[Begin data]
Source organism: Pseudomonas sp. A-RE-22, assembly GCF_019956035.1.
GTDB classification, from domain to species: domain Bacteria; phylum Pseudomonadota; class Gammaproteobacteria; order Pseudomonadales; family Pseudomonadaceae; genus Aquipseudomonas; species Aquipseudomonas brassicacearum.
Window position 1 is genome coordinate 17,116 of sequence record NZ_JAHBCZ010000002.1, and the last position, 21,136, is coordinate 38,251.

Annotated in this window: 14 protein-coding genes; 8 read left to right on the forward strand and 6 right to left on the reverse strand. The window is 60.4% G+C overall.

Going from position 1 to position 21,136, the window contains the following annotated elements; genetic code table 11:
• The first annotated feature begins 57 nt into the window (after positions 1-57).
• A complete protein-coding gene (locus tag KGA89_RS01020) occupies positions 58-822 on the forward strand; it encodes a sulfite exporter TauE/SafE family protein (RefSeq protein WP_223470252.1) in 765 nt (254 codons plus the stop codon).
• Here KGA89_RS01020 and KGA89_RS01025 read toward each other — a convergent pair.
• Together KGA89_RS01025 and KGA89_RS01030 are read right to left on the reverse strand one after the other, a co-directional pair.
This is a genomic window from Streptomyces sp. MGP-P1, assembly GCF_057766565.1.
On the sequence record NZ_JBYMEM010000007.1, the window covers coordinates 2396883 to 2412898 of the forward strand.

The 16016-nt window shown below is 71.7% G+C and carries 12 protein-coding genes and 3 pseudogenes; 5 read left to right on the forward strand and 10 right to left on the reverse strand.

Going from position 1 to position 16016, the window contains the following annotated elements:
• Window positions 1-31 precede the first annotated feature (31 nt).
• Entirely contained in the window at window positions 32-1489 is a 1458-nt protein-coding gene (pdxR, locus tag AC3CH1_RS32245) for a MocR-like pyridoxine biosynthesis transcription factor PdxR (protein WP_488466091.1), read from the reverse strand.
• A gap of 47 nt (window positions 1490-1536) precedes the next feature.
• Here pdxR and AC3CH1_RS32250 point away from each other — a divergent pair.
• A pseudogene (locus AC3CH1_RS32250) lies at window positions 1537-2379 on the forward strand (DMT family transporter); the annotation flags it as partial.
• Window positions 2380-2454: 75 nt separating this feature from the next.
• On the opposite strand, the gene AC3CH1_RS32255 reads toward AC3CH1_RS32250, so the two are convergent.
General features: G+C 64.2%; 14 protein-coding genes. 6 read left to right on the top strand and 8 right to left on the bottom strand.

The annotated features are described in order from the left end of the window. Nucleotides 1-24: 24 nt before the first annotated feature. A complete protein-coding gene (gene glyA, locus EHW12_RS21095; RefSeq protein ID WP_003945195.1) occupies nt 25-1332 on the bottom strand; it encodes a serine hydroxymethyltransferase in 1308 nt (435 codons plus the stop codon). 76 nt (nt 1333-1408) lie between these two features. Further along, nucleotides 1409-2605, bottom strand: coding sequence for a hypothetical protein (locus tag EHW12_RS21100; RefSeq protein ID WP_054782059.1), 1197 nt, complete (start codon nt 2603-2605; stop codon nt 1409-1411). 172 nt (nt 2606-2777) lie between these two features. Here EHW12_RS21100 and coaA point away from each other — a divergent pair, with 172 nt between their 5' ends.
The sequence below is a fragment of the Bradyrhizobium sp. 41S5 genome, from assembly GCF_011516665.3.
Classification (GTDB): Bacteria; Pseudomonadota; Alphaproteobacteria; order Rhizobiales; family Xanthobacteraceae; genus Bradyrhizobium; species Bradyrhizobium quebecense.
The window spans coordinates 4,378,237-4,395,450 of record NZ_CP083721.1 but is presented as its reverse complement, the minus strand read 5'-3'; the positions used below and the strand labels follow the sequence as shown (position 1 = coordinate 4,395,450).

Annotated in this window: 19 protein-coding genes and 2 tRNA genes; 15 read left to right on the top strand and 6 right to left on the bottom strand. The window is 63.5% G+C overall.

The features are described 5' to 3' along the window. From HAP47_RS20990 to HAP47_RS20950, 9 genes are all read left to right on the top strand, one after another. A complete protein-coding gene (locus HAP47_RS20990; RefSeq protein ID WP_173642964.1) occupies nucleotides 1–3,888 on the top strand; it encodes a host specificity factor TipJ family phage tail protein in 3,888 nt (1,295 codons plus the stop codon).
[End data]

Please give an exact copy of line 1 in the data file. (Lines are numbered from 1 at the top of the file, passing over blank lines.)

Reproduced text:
Source organism: Pseudomonas sp. A-RE-22, assembly GCF_019956035.1.